I found this a serene and peaceful read, as the name suggests.
I was a little afraid of grief reading before bed, but realized if I ever wanted chip away at my backlog, that’s the only time it seems I can set aside quiet time for it. It went better than expected. My sleepiness from reading overrode my sadness from the content, and I could fall asleep.
This book wasn’t a story, but rather a stream of consciousness. Several short almost journal entries. Rosenblatt writes about balance, writing, kayaking, the unique view from the water’s surface, and his love for his daughter.
It was fascinating to learn how it feels to be in a kayak. Kade liked to kayak, and I remember hearing from his dad, was good at it. I’d like to try it one day.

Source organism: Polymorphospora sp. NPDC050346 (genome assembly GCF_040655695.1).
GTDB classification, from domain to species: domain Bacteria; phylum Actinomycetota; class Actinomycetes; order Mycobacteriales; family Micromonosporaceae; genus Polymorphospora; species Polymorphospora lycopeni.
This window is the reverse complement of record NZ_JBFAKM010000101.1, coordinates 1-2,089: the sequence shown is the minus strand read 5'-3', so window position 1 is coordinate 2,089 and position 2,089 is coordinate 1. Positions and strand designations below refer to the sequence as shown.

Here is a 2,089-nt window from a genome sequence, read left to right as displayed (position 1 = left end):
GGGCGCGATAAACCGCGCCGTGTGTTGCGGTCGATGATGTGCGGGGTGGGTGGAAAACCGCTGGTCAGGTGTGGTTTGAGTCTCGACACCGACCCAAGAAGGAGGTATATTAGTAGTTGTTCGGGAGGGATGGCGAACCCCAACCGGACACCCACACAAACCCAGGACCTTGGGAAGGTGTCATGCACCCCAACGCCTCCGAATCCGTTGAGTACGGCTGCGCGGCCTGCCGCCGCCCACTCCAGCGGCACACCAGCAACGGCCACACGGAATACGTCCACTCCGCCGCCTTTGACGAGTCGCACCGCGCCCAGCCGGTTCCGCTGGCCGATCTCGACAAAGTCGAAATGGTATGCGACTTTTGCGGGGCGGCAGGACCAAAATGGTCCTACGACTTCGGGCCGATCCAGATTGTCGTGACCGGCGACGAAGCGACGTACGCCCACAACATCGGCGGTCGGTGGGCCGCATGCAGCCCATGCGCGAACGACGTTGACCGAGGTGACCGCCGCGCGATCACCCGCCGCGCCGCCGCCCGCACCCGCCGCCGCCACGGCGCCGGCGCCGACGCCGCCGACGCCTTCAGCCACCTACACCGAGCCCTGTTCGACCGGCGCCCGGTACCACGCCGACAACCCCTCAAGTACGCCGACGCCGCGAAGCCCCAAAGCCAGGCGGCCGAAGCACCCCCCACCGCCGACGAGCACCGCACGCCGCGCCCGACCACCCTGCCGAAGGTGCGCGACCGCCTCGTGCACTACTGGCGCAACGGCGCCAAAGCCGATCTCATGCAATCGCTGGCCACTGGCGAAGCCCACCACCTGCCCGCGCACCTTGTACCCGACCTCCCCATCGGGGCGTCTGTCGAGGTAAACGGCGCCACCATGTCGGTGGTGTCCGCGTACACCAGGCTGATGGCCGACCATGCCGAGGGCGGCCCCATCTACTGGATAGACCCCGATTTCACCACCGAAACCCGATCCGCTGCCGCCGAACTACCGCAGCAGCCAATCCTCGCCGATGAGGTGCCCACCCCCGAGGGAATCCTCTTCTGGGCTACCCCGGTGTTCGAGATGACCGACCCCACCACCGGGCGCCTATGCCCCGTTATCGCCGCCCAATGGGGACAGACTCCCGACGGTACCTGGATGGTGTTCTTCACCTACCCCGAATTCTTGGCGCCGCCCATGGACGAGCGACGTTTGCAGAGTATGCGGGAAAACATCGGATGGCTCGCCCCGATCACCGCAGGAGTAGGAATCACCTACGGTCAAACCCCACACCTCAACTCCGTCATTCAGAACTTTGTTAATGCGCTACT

I marked passages I liked. There are a lot of sticky notes poking out of my book. There is quiet thoughtful wisdom in Rosenblatt’s choice of words. Both his own, and those he included from others who lost children, like William Wordsworth and Charles Darwin.
I recommend this book to bereaved parents; or anyone, really, who is interested in kayaking or feeling a part of the waterscape of the East Coast. I identified with his longing for his daughter, and appreciated his candid ruminations on difficult subjects like anger, isolating, and believing in a god who would allow this to happen. I’m not alone…and I got to take a ride on a stream that leads to the Atlantic to boot.
I give this book nine out of ten flannels.